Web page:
Quick review

Always use parentheses to disambiguate the precedence of operators if there is any question or opportunity for confusion.

The arithmetic operators all work like they do in normal mathematics. The modulus (%) operator returns the remainder from an integer division. Prior to C++11, beware of integer division and modulus using negative numbers.

The increment and decrement operators can be used to easily increment or decrement numbers. Avoid the postfix versions of these operators whenever possible.

Beware of side effects, particularly when it comes to the order that function parameters are evaluated. Do not use a variable that has a side effect applied more than once in a given statement.

The comma operator can compress multiple statements into one. Writing the statements separately is usually better.

The conditional operator is a nice short version of an if-statement, but don’t use it as an alternative to an if-statement. Only use the conditional operator if you use its result.

Relational operators can be used to compare floating point numbers. Beware using equality and inequality on floating point numbers.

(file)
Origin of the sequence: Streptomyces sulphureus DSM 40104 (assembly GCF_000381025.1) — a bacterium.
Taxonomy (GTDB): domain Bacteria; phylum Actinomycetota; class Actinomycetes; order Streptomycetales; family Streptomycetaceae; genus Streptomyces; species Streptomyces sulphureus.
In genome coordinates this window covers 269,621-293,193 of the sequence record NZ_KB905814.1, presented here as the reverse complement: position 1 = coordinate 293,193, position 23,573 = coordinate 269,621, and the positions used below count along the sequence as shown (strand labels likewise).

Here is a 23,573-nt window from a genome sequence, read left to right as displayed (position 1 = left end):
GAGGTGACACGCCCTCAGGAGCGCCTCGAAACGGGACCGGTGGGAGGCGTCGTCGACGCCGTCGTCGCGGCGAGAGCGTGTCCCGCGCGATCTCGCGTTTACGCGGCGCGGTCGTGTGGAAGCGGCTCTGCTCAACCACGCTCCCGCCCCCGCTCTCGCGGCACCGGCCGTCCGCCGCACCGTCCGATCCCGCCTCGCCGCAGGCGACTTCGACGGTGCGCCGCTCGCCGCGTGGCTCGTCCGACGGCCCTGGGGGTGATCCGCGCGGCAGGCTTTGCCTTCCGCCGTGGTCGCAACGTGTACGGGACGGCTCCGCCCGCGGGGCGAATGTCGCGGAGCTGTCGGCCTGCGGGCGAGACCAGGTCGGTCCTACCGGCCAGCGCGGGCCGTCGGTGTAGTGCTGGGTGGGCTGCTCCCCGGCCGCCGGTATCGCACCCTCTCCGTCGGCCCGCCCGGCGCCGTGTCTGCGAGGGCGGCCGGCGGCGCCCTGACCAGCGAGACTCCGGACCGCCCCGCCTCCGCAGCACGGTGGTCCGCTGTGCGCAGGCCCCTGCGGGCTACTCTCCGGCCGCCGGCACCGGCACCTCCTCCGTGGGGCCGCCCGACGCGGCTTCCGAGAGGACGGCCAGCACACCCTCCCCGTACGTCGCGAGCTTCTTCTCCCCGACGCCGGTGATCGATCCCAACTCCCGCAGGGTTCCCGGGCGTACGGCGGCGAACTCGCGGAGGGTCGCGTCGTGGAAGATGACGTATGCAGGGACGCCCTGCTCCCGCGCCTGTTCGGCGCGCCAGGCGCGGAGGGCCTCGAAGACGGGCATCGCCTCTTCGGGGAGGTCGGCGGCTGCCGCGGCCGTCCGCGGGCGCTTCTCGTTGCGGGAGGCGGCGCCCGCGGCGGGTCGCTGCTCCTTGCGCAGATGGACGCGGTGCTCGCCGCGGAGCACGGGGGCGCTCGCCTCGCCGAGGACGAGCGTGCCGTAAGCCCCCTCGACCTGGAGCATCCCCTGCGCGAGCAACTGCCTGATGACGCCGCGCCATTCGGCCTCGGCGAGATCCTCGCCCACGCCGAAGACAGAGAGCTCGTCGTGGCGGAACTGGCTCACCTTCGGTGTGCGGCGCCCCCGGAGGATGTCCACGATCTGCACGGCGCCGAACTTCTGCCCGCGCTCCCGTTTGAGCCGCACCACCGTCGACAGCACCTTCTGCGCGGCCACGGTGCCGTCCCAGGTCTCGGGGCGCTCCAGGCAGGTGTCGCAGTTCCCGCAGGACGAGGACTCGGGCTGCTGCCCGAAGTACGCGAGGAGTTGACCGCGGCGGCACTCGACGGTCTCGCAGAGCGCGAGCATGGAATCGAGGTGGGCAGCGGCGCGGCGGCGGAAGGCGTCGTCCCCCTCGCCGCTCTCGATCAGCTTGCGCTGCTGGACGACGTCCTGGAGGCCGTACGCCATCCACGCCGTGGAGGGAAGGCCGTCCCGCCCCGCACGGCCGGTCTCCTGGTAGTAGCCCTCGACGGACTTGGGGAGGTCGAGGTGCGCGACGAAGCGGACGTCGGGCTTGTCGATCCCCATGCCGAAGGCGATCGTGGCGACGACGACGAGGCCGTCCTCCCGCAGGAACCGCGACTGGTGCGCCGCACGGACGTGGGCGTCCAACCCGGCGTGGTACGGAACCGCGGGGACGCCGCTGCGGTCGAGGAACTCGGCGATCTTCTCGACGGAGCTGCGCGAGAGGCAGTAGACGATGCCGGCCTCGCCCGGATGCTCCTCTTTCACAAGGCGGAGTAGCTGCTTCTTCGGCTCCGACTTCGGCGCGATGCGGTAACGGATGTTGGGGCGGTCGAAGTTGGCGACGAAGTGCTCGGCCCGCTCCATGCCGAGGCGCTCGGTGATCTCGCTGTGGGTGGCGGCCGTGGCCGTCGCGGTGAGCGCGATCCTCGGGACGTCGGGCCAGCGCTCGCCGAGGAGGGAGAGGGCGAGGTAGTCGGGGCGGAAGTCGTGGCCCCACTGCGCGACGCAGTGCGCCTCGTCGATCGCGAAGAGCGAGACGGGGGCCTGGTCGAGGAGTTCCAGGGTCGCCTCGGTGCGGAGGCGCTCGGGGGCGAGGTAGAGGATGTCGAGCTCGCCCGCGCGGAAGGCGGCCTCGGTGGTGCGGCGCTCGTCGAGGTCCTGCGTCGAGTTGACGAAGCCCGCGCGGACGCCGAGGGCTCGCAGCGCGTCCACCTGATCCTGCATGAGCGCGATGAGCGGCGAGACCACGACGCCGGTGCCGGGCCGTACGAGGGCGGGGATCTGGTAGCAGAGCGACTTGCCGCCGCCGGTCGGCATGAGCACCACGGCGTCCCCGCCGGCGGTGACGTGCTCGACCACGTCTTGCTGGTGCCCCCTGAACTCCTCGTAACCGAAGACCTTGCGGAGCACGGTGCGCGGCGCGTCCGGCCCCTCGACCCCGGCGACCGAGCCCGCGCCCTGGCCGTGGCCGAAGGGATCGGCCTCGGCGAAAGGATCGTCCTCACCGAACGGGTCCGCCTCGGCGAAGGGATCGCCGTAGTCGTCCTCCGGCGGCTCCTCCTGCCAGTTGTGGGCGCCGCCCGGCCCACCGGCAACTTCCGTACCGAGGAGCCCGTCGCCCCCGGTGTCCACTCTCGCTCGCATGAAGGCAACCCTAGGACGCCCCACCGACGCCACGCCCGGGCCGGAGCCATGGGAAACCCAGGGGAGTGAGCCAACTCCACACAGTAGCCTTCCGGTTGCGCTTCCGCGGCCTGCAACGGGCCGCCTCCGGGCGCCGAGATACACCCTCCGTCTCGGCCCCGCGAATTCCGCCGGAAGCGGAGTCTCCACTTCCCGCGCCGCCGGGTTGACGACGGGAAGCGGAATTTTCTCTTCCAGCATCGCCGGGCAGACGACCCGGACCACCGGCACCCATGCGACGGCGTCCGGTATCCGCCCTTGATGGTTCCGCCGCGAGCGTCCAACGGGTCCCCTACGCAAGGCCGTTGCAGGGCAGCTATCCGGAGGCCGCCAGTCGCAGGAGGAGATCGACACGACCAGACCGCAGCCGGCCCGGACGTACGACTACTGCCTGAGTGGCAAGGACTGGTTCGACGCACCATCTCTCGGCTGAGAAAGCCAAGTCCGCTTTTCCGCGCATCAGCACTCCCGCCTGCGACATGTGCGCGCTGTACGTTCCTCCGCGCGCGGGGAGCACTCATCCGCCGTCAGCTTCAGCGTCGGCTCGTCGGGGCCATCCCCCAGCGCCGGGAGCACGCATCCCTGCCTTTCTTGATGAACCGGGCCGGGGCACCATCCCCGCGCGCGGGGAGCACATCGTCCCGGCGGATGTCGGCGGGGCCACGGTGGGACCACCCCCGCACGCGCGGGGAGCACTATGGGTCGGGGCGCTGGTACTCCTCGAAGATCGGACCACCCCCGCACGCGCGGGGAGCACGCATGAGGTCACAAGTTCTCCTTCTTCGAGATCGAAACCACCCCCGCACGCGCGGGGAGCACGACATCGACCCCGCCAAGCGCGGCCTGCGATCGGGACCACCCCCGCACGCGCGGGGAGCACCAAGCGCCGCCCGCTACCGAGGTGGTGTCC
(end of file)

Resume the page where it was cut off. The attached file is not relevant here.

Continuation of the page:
Logical operators allow us to form compound conditional statements.

Quiz time

Question #1

Evaluate the following:

a) (5 > 3 && 4 < 8)

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b) (4 > 6 && true)

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c) (3 >= 3 || false)

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d) (true || false) ? 4 : 5

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Question #3

Why should you never do the following:

a) int y = foo(++x, x);

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b) double x = 0.1 + 0.1 + 0.1; if (x == 0.3) return true; else return false;

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c) int x = 3 / 0;

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O.1 -- Bit flags and bit manipulation via std::bitset ^{[2]} |

Index ^{[3]} |

5.7 -- Logical operators ^{[4]} |